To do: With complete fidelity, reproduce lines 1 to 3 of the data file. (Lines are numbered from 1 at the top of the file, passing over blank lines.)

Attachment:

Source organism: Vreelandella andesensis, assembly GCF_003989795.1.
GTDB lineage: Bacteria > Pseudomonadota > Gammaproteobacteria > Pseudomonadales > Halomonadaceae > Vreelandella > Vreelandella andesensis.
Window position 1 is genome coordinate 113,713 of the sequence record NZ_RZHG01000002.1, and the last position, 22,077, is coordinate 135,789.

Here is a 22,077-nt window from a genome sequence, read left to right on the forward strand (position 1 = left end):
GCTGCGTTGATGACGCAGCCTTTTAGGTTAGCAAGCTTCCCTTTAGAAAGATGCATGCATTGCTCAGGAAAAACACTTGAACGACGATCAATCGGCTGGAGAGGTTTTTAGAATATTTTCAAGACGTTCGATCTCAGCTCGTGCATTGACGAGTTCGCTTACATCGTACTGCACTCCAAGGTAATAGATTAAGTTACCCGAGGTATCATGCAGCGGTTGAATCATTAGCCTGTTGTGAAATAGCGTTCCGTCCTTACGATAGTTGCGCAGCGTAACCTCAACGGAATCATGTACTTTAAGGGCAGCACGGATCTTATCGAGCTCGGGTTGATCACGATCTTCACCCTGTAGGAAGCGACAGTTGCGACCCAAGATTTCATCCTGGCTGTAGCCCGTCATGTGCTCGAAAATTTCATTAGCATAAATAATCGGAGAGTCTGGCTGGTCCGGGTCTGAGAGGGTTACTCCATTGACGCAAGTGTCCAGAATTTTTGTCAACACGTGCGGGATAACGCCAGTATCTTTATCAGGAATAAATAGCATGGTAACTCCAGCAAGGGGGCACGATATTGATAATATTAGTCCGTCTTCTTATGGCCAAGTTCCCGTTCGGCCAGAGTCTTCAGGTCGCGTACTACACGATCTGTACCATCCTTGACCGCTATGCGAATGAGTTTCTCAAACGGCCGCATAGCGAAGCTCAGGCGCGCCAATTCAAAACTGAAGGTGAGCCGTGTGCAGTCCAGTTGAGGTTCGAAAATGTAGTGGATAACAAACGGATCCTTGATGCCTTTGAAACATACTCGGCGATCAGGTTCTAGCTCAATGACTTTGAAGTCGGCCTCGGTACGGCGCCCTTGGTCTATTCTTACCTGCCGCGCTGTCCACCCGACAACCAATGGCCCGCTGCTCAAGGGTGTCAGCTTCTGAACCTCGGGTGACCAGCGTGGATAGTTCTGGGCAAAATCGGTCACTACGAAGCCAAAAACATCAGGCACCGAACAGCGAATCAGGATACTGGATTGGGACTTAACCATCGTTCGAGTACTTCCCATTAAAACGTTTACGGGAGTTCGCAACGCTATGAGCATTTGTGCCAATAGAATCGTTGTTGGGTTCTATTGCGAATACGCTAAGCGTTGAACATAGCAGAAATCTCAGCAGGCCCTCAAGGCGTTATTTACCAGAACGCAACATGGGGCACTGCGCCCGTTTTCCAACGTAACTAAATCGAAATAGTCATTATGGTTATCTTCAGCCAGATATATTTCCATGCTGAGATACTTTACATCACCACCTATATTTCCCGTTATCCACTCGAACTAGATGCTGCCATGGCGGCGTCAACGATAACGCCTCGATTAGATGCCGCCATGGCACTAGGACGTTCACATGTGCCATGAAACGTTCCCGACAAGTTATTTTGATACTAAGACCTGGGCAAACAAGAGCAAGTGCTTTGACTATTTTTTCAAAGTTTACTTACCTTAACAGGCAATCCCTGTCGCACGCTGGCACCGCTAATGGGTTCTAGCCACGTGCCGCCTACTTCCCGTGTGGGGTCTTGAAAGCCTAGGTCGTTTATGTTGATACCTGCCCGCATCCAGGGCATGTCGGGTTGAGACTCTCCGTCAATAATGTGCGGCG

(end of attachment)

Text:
Source organism: Vreelandella andesensis, assembly GCF_003989795.1.
GTDB lineage: Bacteria > Pseudomonadota > Gammaproteobacteria > Pseudomonadales > Halomonadaceae > Vreelandella > Vreelandella andesensis.
Window position 1 is genome coordinate 113,713 of the sequence record NZ_RZHG01000002.1, and the last position, 22,077, is coordinate 135,789.